However, Kashmir’s situation is unique and one that we haven’t seen happening anywhere  in modern history. While the Indian administration constantly rejected the news of violence in Kashmir, despite credible news outlets presenting facts collected from the ground and sharing them online. The Indian administration furthered the crackdown on the information by reporting this news as false to social media platforms resulting in at least 200 Twitter accounts from Pakistan to be suspended. 

Nighat says, “The attempt of Indian government to silence opposing narratives and news not only in India but also from the international community, is a testament to the fact that Indian authorities are in a state of panic and don’t want to be criticised or held accountable for their atrocities.” She adds, “This is not an unusual pattern, in fact, we have seen it happening in most authoritarian regimes where their target is the freedom of expression of the people, although very unfitting for the largest democracy in the world.”

A coalition of 66 digital and human rights groups strongly condemned this communication blackout in J&K in a statement and called it “the blatant violation of the right to freedom of expression, access to information, movement and peaceful assembly.” 

The statement further stated that, “We recognise that the current situation is not an aberration, it is rather part of a systematic effort by the BJP-led government to silence and exclude dissent from the region. The right to access communication networks is an important prerequisite to the exercise to other democratic and fundamental rights, the people of Jammu and Kashmir have been systematically denied these rights.”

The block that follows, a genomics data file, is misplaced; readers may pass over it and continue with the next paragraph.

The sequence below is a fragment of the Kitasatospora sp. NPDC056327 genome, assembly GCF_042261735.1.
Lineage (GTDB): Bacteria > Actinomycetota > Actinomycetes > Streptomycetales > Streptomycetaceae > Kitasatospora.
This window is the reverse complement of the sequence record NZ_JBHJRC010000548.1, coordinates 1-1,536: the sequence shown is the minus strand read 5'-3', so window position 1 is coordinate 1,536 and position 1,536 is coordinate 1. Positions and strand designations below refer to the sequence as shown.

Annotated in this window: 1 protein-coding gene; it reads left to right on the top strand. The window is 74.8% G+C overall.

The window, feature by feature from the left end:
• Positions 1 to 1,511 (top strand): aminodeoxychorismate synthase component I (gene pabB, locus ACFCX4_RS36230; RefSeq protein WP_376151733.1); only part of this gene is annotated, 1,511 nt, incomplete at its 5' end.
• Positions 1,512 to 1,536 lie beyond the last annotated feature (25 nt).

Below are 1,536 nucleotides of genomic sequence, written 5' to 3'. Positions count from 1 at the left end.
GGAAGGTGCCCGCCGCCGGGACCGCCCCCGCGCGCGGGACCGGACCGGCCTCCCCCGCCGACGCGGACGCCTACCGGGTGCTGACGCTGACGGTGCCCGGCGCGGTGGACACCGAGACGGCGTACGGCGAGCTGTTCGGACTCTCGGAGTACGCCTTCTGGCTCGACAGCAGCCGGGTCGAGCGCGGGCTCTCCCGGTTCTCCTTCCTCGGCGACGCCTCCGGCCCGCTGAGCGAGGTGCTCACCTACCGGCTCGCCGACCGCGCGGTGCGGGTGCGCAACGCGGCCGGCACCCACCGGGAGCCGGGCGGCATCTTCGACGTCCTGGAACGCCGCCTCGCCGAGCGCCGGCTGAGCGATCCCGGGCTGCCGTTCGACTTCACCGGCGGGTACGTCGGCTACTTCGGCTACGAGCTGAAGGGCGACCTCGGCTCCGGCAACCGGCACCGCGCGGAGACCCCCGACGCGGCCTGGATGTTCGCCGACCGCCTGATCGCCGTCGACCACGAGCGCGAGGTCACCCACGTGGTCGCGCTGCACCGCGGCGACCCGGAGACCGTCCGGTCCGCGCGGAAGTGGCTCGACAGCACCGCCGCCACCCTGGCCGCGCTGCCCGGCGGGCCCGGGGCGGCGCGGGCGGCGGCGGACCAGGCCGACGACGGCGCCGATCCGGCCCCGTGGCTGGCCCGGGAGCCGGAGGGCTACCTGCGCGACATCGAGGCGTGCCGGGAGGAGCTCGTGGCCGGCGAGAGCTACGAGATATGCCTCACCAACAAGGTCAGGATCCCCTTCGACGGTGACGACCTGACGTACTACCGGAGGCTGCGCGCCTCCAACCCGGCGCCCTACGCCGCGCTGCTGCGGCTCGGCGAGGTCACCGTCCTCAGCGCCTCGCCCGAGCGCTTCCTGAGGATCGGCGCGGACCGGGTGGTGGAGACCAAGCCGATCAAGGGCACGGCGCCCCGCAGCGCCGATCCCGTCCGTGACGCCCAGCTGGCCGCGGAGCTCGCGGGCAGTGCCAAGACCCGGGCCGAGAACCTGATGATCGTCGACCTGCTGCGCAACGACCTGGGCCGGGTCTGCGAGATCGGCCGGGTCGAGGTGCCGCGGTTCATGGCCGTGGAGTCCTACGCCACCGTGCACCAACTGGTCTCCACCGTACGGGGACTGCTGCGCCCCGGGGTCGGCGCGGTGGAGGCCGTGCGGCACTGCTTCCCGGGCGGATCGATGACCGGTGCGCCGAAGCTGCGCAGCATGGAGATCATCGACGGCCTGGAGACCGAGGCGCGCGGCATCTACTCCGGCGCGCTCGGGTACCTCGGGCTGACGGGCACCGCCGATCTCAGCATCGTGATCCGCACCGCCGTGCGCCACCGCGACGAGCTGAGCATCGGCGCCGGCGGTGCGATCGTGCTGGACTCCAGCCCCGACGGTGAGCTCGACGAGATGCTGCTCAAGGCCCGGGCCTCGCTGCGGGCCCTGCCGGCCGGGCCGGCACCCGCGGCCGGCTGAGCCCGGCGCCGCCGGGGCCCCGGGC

Internet shutdowns have been been shown to fuel unrest and disinformation as well as causing lasting damage to economic sustainability and are likely only to add to troubles in the region.

Alp Toker

The statement further demands transparency in content moderation from the social media companies who are often put under pressure by  governments to comply with their notices so they can continue operating in the country. It also asks these companies to rise above the pressure and uphold democratic processes and not silence those who have been oppressed for decades. 

The statement reads, “At a time when voices of people from the region are being systematically excluded, these suspensions and notices amount to gross negligence on the part of social media companies.”

Meenakshi Ganguly, South Asia director of Human Rights Watch, rightly points out in her piece, “Blacking out communication channels is a form of collective punishment that cripples daily lives and economic activities.”

The statement by the coalition demands “that urgent and strict action be taken by the international community to address the international law violations. We demand that the blanket ban on communication network be lifted with immediate effect.”

Written by

Hija is a Programs Manager at Media Matters for Democracy. She combines her extensive experience in digital rights to lead digital rights and internet governance advocacy of MMfD. She tweets at @hijakamran